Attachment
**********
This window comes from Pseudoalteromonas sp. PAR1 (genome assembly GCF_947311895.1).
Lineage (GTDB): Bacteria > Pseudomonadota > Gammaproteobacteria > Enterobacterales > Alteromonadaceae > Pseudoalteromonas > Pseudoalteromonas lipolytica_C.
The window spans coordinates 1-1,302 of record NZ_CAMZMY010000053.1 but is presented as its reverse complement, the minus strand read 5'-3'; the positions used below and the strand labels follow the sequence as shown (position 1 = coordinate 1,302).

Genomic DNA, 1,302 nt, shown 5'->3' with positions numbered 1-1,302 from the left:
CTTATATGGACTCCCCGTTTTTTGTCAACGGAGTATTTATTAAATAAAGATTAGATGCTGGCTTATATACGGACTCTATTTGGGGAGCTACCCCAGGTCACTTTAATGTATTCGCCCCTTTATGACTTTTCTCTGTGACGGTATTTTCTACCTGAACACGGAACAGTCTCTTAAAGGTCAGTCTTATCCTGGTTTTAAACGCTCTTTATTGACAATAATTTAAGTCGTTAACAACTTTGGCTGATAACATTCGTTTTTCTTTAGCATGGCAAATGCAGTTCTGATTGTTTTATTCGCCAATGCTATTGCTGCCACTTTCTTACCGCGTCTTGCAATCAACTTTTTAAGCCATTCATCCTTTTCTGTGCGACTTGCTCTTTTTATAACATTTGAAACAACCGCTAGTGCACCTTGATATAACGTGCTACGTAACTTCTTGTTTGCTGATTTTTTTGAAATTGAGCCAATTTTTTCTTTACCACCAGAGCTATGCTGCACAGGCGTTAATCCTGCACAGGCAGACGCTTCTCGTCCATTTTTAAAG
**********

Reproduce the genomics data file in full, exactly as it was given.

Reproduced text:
This window comes from Pseudoalteromonas sp. PAR1 (genome assembly GCF_947311895.1).
Lineage (GTDB): Bacteria > Pseudomonadota > Gammaproteobacteria > Enterobacterales > Alteromonadaceae > Pseudoalteromonas > Pseudoalteromonas lipolytica_C.
The window spans coordinates 1-1,302 of record NZ_CAMZMY010000053.1 but is presented as its reverse complement, the minus strand read 5'-3'; the positions used below and the strand labels follow the sequence as shown (position 1 = coordinate 1,302).

Genomic DNA, 1,302 nt, shown 5'->3' with positions numbered 1-1,302 from the left:
CTTATATGGACTCCCCGTTTTTTGTCAACGGAGTATTTATTAAATAAAGATTAGATGCTGGCTTATATACGGACTCTATTTGGGGAGCTACCCCAGGTCACTTTAATGTATTCGCCCCTTTATGACTTTTCTCTGTGACGGTATTTTCTACCTGAACACGGAACAGTCTCTTAAAGGTCAGTCTTATCCTGGTTTTAAACGCTCTTTATTGACAATAATTTAAGTCGTTAACAACTTTGGCTGATAACATTCGTTTTTCTTTAGCATGGCAAATGCAGTTCTGATTGTTTTATTCGCCAATGCTATTGCTGCCACTTTCTTACCGCGTCTTGCAATCAACTTTTTAAGCCATTCATCCTTTTCTGTGCGACTTGCTCTTTTTATAACATTTGAAACAACCGCTAGTGCACCTTGATATAACGTGCTACGTAACTTCTTGTTTGCTGATTTTTTTGAAATTGAGCCAATTTTTTCTTTACCACCAGAGCTATGCTGCACAGGCGTTAATCCTGCACAGGCAGACGCTTCTCGTCCATTTTTAAAG